I will never forget my first visit to this room. I was told to take the morning rack up to Switchboard, being careful not to let any slips of loose paper fly from the rack. I opened the door and came face to face with a room full of Lily Tomlins. Seriously, a room full of women plugging in calls with cables and big assed jacks. They all wore headsets that looked like Thomas Dolby would spooge over, if allowed to wear one on stage. Steam Punk decades before Steam Punk was cool.

“You coming in or just standing there to stare?”

I remember stammering and saying something like “Seriously? Manual cables?” I watched for a few minutes as this room full of operators manually connected calls to the hotel rooms. It was like stepping back in time.

I have to say that looking at the pictures on The Millennium Gloucester Hotel’s website, my chest heaved. The lobby is EXACTLY as I remembered it. The more things stay the same, I guess…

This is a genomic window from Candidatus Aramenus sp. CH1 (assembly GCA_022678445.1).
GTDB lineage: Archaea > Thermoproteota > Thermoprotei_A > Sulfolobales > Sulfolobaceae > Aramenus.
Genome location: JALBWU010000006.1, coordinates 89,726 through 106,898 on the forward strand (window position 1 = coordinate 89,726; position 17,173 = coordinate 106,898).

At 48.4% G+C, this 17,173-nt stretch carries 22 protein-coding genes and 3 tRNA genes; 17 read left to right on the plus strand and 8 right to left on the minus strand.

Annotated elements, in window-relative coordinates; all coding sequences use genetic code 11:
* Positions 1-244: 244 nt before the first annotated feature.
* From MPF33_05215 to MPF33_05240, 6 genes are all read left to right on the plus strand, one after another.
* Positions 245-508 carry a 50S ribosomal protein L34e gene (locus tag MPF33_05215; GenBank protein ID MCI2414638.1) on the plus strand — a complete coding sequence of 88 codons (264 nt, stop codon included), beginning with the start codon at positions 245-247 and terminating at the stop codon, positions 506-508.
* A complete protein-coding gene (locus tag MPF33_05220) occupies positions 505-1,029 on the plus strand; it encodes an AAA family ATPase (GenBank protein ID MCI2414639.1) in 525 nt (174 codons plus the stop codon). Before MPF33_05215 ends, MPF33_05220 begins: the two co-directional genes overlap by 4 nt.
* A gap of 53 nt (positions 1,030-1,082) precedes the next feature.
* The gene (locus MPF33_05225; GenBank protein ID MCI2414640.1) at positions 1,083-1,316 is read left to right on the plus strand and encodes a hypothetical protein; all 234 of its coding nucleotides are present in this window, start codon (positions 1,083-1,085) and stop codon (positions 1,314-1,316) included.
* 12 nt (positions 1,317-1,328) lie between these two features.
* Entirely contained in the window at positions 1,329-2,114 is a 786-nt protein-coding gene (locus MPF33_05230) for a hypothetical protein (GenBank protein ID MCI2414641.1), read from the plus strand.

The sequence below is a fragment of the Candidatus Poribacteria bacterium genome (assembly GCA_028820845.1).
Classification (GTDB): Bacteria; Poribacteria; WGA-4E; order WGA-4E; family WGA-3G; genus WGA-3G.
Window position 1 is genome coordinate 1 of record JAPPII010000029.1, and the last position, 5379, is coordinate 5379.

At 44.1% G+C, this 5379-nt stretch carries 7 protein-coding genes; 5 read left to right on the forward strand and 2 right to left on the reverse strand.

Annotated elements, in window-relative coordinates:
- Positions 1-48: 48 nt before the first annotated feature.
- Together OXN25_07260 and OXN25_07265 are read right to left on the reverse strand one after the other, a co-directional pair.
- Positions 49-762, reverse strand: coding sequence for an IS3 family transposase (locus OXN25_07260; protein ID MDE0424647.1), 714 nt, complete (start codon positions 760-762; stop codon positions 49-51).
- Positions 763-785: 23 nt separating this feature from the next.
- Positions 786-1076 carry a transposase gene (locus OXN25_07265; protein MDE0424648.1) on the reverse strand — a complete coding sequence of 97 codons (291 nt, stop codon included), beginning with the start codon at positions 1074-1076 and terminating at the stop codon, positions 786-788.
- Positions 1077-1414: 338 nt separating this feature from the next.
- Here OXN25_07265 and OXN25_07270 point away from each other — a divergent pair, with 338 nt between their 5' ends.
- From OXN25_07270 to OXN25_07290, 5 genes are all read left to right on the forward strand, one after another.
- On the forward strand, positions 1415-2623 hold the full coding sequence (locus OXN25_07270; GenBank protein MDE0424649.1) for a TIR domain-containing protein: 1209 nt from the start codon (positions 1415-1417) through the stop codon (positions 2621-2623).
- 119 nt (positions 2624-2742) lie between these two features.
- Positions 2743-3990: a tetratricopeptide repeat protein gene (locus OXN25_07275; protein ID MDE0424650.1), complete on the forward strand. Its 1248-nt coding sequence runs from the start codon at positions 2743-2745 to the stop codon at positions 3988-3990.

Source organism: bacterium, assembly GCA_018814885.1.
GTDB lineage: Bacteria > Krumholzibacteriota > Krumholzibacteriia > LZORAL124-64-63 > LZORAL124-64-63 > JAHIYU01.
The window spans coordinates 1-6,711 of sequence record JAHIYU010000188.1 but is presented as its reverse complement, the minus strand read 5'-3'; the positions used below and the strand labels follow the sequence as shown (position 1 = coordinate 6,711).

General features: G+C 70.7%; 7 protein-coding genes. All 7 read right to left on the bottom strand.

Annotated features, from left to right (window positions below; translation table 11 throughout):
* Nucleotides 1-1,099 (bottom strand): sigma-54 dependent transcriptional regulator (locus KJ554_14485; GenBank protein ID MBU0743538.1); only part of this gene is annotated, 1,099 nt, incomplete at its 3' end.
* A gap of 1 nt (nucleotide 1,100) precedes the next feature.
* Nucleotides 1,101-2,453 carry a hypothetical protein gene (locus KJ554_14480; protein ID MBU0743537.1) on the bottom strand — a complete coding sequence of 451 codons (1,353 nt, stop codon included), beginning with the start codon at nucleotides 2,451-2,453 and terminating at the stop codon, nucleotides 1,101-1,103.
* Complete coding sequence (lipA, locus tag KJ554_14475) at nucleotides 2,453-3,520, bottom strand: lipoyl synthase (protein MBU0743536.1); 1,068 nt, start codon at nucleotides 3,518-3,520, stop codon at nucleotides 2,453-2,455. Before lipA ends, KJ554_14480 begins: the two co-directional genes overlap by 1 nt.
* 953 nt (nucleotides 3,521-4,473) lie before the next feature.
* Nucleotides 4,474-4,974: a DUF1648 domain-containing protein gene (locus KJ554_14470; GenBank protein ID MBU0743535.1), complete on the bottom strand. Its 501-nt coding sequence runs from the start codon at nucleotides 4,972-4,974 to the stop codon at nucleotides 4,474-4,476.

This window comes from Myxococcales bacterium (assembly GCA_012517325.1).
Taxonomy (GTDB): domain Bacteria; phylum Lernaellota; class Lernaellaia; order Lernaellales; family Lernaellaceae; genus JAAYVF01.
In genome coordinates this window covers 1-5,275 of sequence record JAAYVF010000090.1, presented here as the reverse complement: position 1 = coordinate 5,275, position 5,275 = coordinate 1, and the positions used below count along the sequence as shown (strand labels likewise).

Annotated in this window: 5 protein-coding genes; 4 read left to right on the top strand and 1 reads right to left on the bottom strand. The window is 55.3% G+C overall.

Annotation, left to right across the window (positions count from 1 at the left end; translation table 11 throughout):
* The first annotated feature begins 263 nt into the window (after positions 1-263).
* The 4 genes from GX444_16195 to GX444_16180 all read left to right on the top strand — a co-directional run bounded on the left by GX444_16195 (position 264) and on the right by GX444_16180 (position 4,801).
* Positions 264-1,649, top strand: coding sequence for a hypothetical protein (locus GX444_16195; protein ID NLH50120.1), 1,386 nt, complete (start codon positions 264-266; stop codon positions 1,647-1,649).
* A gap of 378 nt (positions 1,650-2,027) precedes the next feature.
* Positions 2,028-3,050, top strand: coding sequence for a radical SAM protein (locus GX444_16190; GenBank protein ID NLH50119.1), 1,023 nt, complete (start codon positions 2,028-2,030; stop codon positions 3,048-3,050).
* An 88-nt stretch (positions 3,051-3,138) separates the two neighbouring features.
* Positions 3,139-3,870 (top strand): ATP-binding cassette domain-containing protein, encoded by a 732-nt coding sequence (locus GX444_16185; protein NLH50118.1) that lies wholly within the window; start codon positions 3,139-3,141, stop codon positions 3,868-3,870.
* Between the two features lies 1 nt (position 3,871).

England Memory #6 – Down and Out In Earls Court and Brixton


The cost of living in London proper is astronomical. Even back in the 80s. I was making £114 a week, which translated into about $250. Of that, nearly half went to my rent. Half of that half went to transportation. The rest went to food. I wasn’t saving anything.

One week, we were so broke we ate popcorn for dinner three nights in a row. Dry toast was a staple and if we were celebratory, some jam with that. Around Christmas time, many of the RAC members would provide “gifts” for the front-of-house staff in the way of liquor and food and I managed to get a $75 Brie wheel from a clubhouse member who would later ask me out on a date (I refused). Liam and I got bread and had cheese sandwiches for weeks. When we were down to the last chunk we got adventurous: we made macaroni and cheese. The most expensive mac&cheese I have ever made.